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Nature and technology are generally seen as opposites all over the world; Nevertheless, Singapore and other countries are now taking advantage of the ever-expanding field of artificial intelligence (AI) to conserve nature. The Fin Finder app uses an AI that has learned to identify restricted fin types. Thanks to the program, inspectors armed with a simple smartphone can instantly identify contraband.
Singapore has just launched the Fin Finder app to combat the illegal trade in sharks and rays. Over the years there has been a growing awareness of the need for conservation of sharks and rays. Despite this, over 100 million sharks are killed each year, many of which are murdered to meet the demands of the shark fin trade.
Singapore is a signatory to a global treaty that bans trade in certain endangered sharks and rays, but enforcement is difficult as it is difficult to verify whether fins and dried rays belong to the restricted species.
Singapore has a diverse ecosystem. The Nature Society Singapore (NSS) Singapore Nature Sightings project demonstrated this by asking islanders to upload and share their wildlife sightings using the iNaturalist app. The app’s artificial intelligence capabilities and the company’s network of experts will then identify the flora and fauna spotted.
From April to June 2020, a total of 3,935 observations of 987 different species of flora and fauna were submitted, with plants (30%), birds (30%) and insects (30%) representing the most observations (10%). Fungi, reptiles, mammals, arachnids, amphibians and other animals made up the remaining 30%.
Whales, on the other hand, despite their size, can be elusive and difficult to track. The National Oceanic and Atmospheric Fisheries Association (NOAA) has captured the song of the world’s largest mammals to locate marine species using special acoustics.
NOAA collaborated with a cloud computing company in 2018 to develop an AI model capable of distinguishing humpback whale songs. More than 170,000 hours of underwater audio recordings have been analyzed by computers, a treasure trove of data that it would take someone over the age of 19 to listen to even if they were working around the clock. The researchers were able to pinpoint whale behavior in a previously undocumented part of the ocean thanks to this breakthrough.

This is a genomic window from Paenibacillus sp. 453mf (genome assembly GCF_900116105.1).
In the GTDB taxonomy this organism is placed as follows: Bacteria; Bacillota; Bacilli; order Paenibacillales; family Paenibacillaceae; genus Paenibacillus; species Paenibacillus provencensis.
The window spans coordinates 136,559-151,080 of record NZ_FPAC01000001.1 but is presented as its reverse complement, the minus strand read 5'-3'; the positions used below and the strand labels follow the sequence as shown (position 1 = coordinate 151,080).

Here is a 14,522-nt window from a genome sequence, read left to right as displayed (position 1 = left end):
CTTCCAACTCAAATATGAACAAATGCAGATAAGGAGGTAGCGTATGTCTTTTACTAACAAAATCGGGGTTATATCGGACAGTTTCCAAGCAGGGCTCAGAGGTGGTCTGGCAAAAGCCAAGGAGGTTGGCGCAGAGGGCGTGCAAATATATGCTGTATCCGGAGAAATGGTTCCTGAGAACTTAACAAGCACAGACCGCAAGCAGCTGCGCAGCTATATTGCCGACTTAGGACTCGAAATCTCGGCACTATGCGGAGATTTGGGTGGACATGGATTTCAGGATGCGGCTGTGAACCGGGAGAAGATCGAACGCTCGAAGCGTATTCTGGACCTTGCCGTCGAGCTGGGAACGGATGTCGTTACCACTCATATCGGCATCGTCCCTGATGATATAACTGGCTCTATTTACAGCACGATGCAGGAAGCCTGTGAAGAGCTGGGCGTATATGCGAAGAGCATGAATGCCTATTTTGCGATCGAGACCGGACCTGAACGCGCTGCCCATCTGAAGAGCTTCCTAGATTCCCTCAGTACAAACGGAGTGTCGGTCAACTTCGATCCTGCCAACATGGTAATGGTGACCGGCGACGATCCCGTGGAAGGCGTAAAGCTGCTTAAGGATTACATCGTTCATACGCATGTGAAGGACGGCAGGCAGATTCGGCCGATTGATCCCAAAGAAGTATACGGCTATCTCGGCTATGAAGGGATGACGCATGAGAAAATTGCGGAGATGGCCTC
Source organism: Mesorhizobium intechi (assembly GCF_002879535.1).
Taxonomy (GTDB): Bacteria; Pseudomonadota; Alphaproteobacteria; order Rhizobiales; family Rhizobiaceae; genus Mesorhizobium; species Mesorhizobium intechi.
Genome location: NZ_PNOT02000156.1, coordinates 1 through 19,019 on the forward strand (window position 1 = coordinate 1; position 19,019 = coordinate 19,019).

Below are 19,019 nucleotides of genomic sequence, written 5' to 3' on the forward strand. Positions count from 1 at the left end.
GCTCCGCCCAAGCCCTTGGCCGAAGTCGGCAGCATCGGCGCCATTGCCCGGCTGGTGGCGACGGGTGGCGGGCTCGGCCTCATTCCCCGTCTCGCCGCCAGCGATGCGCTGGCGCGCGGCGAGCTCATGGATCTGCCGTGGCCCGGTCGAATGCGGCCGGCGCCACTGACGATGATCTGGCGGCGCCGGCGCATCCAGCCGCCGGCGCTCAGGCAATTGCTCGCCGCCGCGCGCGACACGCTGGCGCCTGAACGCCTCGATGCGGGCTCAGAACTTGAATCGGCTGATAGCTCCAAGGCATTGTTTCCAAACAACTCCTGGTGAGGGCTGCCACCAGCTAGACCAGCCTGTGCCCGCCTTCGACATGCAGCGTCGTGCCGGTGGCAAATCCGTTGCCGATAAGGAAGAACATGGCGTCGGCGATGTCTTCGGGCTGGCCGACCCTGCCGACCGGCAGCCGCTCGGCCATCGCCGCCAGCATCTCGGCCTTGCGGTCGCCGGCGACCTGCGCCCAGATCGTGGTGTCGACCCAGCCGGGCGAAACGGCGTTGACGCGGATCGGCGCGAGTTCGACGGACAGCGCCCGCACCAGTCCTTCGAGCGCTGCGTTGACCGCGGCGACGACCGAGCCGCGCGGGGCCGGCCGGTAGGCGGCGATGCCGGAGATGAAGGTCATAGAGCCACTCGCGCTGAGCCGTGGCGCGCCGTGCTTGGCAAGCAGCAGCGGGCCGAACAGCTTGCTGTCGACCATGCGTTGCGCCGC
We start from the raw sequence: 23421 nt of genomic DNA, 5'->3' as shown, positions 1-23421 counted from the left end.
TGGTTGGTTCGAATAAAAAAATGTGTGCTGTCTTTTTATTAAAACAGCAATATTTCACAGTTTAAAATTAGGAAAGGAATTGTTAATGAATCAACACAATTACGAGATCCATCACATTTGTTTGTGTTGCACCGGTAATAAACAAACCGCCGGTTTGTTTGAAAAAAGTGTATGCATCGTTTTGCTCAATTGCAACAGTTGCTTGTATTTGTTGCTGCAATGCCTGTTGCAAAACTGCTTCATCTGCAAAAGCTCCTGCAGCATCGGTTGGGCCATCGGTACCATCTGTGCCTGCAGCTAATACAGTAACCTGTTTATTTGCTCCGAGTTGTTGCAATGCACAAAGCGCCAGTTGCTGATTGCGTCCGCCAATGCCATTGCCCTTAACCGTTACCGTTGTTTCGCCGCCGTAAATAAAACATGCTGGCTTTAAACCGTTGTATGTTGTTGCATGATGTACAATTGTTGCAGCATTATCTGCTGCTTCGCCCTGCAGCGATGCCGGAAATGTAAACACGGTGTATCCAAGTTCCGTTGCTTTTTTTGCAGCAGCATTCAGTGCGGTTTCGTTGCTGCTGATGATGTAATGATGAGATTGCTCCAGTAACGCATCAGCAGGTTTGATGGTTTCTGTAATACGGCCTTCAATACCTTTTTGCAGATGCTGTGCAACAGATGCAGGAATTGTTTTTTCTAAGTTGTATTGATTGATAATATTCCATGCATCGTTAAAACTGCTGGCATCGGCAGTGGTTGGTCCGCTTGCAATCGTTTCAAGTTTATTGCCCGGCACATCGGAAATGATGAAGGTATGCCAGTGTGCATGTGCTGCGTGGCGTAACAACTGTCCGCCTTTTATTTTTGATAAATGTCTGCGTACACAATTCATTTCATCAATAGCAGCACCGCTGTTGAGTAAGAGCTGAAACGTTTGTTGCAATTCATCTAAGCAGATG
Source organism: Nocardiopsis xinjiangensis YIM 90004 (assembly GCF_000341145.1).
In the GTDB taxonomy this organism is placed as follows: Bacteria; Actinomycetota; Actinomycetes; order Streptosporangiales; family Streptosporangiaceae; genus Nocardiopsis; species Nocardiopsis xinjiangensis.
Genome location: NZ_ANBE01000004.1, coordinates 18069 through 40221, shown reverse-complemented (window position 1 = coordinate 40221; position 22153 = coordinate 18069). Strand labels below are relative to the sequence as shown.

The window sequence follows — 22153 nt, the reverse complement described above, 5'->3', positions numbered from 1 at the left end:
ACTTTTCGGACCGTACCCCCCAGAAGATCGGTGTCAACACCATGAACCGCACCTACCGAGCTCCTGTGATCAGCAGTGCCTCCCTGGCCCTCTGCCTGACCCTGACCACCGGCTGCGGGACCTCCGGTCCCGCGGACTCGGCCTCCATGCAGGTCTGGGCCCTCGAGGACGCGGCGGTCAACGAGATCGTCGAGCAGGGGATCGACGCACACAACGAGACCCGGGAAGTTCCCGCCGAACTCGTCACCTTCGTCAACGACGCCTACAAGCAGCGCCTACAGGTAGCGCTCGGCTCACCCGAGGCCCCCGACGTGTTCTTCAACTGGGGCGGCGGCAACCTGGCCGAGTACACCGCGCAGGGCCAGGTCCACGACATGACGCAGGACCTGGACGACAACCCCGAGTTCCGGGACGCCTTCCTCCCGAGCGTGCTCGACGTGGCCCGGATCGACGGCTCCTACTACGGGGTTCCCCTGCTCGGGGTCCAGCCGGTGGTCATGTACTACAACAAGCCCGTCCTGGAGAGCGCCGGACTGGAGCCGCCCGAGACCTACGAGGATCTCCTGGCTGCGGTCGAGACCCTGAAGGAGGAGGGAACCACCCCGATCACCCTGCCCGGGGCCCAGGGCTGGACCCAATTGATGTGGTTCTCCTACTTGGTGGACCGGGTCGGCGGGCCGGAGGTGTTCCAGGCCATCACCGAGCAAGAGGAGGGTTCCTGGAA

Similarly, in Zambia, a connected conservation initiative was created to detect poachers. Zambia is home to the 22,400 square kilometer Kafue National Park, considered a haven for wildlife. However, the vastness of the park allows poachers to easily enter and exit and avoid park officials. Illegal fishing is also a concern in the lake next to the park.
The Connected Conservation Initiative monitors the park using infrared thermal cameras, and AI is used to automatically detect boats entering the park’s seas to catch illegal fishing activity. This drastically reduces the number of rangers needed to monitor the cameras, thus improving the protection of the lake.
In addition, the water loss – MapBiomas track was created in Brazil. This nation has lost more than 15% of its surface water since the 1990s, destroying the natural habitats of many animals. The scale of the disaster was revealed through MapBiomas’ use of AI, which was smart enough to distinguish between natural and man-made bodies of water, to analyze more than 150,000 satellite images from 1985 to 2020. The study demonstrated how water fluctuates across the country. over time, underscoring the seriousness of the situation.
It is essential to preserve the biodiversity of the earth to maintain the balance of the whole ecosystem. Therefore, the full integration of AI and ML-based solutions in animal conservation can contribute to terrestrial biodiversity conservation efforts.